We just bought a house with a fiberglass tub.
There is a leak and yes at the drain. The tub has movement...you can feel
So, after opening first floor ceiling the problem is right there...the tub
is not bedded
and will start leaking again. In fact I found out from the plumber
he'd did the same repiar....tightneing nut and plumbers putty three time in
the last two years.
The question is it seems like it's easier to change out to a cast iron tub
rather than trying to set this one into mortar
mix. The house is in CA so in addition to normal movement of settling we
get the occassional
earthquake some which aren't strong but still shake and twist.
You may be right about it being easier to swap it out for a
cast iron (or maybe steel) tub.
I have heard of injecting expanding foam under a tub like this,
although I haven't done it myself. Could be worth looking into.
I just finished removing an old cast iron tub and replacing it with a
new fiberglass whirlpool tub. If I were you I would avoid putting in
a cast iron tub. They are very heavy and very difficult to move. The
fiberglass tub that I installed required only two people to move &
install. Since you have to remove the wall board and tile regardless
of which tub you decide the easiest way to go would be setting your
existing tub in a bed of cement. You really don't need that much
cement. The Kohler tub I purchased required a 2" layer of cement in a
small area underneath the basin of the tub (equivelent to two 3 gallon
buckets of cement). Since the drains for your tub are already aligned
with the existing plumbing in the house there will be no need to worry
about re-aligning the drains if you were go install a cast iron tub.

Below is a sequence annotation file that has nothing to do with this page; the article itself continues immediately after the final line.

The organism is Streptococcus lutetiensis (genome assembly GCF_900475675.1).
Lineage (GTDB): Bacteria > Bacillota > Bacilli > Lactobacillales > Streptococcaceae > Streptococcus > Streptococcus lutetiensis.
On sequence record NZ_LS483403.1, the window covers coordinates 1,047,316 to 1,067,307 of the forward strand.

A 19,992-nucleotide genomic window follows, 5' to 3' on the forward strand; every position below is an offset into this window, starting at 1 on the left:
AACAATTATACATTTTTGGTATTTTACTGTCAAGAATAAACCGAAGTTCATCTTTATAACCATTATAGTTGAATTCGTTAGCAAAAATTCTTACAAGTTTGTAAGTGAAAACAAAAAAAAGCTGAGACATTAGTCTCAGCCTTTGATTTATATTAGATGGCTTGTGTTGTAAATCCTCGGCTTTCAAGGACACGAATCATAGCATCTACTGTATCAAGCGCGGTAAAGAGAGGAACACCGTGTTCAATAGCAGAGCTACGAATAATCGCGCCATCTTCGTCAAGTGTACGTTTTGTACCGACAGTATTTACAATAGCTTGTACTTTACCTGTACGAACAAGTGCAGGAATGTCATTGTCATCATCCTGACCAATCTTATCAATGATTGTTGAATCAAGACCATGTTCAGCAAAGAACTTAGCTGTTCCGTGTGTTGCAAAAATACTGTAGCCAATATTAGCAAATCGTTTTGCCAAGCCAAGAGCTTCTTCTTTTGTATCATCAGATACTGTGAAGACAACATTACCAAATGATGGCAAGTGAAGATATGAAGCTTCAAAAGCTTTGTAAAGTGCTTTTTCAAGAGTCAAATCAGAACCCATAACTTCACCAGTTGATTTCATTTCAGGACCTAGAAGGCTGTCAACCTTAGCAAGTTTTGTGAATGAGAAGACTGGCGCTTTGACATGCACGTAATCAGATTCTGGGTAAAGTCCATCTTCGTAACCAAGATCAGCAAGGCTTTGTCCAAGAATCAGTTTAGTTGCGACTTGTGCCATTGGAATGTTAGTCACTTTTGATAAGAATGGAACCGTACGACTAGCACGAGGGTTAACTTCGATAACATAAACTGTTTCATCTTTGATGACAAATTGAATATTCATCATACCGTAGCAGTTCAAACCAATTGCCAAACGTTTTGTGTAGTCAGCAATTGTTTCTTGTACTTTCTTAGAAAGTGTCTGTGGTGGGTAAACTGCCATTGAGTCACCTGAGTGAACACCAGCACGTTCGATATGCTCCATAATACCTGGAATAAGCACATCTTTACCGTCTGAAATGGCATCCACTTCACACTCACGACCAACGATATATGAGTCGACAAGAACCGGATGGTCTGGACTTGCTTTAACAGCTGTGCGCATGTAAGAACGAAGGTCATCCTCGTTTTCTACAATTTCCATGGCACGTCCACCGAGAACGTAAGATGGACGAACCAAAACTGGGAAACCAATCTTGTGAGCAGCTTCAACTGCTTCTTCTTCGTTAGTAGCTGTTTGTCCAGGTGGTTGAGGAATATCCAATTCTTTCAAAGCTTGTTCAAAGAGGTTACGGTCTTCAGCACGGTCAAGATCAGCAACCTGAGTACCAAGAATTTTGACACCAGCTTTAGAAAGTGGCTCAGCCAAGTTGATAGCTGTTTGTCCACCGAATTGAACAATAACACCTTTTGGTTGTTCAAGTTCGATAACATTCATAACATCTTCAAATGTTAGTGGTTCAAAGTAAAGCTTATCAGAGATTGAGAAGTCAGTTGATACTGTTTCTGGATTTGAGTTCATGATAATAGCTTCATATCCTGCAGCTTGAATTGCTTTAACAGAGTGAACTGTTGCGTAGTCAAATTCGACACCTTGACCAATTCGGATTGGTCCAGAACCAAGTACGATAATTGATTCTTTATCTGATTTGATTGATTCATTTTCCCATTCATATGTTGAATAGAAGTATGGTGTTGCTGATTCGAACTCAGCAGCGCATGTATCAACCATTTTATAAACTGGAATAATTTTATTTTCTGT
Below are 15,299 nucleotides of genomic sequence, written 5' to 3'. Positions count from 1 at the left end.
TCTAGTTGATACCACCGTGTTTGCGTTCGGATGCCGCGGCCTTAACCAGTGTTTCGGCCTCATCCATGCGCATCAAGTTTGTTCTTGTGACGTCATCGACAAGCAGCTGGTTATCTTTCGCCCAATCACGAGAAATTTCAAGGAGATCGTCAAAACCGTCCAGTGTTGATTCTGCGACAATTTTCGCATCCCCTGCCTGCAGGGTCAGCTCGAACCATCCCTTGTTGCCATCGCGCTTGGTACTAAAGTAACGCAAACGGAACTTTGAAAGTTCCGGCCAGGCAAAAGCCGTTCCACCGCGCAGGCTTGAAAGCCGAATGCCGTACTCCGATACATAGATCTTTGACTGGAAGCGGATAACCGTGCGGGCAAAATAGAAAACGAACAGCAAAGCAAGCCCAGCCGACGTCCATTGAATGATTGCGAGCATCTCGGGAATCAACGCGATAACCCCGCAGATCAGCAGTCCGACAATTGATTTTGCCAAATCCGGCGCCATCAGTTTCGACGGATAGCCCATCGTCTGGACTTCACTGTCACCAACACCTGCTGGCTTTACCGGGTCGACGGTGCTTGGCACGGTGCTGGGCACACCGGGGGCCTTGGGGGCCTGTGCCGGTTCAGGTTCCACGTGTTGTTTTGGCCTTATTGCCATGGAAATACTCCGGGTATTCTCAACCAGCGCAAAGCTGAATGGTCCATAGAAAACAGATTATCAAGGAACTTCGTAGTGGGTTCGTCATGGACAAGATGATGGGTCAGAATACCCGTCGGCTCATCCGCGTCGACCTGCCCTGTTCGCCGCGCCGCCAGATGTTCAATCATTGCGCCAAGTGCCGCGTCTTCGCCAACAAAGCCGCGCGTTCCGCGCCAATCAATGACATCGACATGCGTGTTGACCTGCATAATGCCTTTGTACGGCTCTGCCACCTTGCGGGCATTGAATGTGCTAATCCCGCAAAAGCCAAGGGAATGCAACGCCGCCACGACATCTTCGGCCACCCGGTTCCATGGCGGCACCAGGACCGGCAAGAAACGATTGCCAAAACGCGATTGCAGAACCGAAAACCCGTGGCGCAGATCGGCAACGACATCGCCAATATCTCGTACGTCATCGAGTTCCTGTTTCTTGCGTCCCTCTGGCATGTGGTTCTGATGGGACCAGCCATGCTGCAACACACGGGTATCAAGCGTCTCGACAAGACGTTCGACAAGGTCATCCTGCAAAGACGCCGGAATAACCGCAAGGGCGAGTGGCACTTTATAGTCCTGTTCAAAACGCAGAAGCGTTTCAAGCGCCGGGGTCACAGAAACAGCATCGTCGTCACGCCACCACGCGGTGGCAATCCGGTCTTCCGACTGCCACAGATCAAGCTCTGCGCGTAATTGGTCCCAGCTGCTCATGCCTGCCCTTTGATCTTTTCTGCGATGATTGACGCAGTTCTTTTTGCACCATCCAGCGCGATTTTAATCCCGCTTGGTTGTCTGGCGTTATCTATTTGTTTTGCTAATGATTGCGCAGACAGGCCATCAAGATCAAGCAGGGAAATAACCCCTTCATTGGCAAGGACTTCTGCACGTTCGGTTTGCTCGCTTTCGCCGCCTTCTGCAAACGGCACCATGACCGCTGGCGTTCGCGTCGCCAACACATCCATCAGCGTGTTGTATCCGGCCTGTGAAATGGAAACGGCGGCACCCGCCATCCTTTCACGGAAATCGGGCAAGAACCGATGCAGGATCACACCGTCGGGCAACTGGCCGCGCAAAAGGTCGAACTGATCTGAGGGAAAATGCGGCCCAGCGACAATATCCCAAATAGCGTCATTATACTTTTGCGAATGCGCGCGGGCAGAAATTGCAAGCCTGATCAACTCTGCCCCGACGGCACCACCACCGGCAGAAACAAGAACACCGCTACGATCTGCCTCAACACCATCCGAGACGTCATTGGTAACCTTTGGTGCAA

If you decide to keep your existing tub and put a cement bed
underneath it make you you put down a plastic drop cloth between the
tub and cement. This will allow you to remove the tub at a later date
if you need to.
We founf out today this is the third "glass tube" in the house in less than
The first one cracked. The problem is there is no bed.....as you suggested.
Glass tubs don't do well without out it ...they prone to crack and have
We may go the bed route and do it from below to avoid breaking out the
Thanks....you are right iron tubs are pretty heavy!!!
Changing to a cast iron tub may not be a panacea. I just installed a
Kohler cast iron tub and had difficulty getting a leak free joint at the
drain. I hope it is leak free now.
The only good thing is that it can be repaired from above the tub.
Kohler's drain is made with two small protrusions inside the drain that
are intended to be engaged by a pair of pliers that are stuck down into
the drain. You then turn them to unscrew the drain and new plumber's
putty can be placed under the drain flange. Retighten the drain flange
and you may be fixed.
Terry Cano wrote:
If you continue to have problems, try adding a little silicone (caulk)
to the putty. Or, skip the putty and use a bead of clear silicone
The only drawback to using just caulk is that it may be more
difficult to get the drain fitting apart again:-(
Do you have an opinion on the best way to connect the brass tail piece
(scratch threaded brass piece) exiting horizontally from the tee to
1-1/2 schedule 40 PVC. The drain assembly, including the tail piece is
made by Kohler.
My drain is 2" schedule 40 PVC but I need a short piece on 1-1/2" PVC
connected to the tail piece to make it over a Glu-Lam. I don't want to
notch the Glu-Lam.
Speedy Jim wrote:
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